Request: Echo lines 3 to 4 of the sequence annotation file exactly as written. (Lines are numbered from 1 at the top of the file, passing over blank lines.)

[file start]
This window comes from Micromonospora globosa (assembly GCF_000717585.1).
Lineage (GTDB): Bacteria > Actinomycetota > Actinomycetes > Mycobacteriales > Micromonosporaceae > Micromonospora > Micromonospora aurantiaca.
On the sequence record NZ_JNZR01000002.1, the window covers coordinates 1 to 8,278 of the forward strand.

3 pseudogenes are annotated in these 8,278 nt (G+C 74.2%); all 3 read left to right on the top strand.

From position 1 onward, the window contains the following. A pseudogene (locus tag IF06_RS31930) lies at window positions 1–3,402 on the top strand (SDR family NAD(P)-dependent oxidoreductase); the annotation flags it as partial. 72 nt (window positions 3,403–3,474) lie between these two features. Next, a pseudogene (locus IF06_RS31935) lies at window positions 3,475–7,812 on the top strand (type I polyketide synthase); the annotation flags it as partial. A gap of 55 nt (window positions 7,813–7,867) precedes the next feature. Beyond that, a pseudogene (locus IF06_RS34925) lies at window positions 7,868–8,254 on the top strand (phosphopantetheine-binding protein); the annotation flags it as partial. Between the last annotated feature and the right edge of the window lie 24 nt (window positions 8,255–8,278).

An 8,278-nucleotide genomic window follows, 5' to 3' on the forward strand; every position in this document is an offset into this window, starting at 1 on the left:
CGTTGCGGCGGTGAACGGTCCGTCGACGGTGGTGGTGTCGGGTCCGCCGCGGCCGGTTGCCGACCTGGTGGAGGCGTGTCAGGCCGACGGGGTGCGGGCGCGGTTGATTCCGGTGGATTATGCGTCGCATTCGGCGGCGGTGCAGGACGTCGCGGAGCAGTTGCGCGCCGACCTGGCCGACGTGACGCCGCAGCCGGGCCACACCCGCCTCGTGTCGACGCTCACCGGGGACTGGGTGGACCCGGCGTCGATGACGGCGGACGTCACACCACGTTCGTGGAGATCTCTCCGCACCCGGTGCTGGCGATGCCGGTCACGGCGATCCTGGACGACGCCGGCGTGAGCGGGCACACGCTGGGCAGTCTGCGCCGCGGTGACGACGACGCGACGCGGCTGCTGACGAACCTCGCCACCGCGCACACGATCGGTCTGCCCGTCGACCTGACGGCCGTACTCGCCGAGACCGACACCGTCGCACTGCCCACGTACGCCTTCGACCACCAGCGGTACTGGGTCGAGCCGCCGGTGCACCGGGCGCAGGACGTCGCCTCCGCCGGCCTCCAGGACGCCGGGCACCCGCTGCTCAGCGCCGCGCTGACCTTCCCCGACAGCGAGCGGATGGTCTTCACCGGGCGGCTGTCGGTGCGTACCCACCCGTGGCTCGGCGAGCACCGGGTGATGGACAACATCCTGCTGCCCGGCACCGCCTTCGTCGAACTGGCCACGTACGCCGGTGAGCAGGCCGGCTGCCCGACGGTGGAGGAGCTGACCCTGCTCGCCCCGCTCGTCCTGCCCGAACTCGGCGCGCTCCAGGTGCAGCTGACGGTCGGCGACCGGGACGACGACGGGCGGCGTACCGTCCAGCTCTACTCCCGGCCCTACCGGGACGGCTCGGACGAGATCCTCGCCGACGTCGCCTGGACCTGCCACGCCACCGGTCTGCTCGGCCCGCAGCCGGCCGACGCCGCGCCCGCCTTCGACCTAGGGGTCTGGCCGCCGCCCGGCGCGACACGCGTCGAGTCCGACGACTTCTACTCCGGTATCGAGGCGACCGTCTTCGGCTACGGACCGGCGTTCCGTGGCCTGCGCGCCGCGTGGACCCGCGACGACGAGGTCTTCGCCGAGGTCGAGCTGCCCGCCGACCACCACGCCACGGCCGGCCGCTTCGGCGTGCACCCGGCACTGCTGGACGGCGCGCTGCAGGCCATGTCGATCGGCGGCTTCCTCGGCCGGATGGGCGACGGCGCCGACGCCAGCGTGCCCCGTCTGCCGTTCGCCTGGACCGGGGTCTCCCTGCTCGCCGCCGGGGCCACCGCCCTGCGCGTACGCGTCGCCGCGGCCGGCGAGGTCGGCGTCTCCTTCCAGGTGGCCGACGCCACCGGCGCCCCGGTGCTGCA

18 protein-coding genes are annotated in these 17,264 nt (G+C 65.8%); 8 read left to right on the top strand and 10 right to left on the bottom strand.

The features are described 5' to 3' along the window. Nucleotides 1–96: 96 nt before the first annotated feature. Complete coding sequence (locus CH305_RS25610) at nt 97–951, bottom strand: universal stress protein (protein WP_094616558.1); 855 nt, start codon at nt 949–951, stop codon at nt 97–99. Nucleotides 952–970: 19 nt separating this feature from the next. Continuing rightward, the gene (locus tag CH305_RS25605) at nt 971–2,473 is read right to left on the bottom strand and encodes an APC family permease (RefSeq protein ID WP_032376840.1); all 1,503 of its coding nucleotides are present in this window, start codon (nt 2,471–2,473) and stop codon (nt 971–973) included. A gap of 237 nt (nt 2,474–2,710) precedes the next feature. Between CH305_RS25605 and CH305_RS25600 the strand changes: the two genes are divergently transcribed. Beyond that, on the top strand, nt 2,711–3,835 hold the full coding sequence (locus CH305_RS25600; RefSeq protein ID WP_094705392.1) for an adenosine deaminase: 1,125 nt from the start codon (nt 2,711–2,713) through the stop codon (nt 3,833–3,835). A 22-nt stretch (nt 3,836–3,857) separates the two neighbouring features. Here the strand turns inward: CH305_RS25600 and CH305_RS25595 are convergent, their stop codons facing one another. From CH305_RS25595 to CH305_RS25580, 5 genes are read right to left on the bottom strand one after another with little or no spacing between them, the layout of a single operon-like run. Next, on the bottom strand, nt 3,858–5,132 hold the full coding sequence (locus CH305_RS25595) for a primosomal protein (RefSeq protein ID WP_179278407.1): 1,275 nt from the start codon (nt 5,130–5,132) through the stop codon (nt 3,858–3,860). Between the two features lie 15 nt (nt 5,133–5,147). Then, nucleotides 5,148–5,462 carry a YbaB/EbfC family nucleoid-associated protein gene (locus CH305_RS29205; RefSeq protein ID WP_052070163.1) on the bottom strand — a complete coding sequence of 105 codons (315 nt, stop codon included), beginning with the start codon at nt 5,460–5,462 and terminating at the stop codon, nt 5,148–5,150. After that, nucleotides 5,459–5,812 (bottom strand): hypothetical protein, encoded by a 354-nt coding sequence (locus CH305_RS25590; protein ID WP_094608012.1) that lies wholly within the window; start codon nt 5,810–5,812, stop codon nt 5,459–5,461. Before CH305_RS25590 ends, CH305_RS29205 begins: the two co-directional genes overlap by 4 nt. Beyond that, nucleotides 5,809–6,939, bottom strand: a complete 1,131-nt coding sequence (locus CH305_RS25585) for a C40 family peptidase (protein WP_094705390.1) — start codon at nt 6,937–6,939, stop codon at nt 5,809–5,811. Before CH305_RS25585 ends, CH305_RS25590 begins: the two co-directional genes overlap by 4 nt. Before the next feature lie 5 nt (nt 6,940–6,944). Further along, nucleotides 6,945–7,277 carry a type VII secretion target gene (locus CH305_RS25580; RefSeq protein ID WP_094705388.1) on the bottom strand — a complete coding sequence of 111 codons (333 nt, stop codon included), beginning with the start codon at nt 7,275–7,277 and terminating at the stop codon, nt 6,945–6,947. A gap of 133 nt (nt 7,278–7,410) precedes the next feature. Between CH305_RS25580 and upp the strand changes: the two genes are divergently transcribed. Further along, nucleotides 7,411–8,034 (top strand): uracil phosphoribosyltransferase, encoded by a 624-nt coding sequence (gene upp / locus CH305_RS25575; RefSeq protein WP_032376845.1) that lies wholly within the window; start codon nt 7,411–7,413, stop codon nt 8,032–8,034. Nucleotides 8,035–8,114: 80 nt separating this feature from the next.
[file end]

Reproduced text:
On the sequence record NZ_JNZR01000002.1, the window covers coordinates 1 to 8,278 of the forward strand.

3 pseudogenes are annotated in these 8,278 nt (G+C 74.2%); all 3 read left to right on the top strand.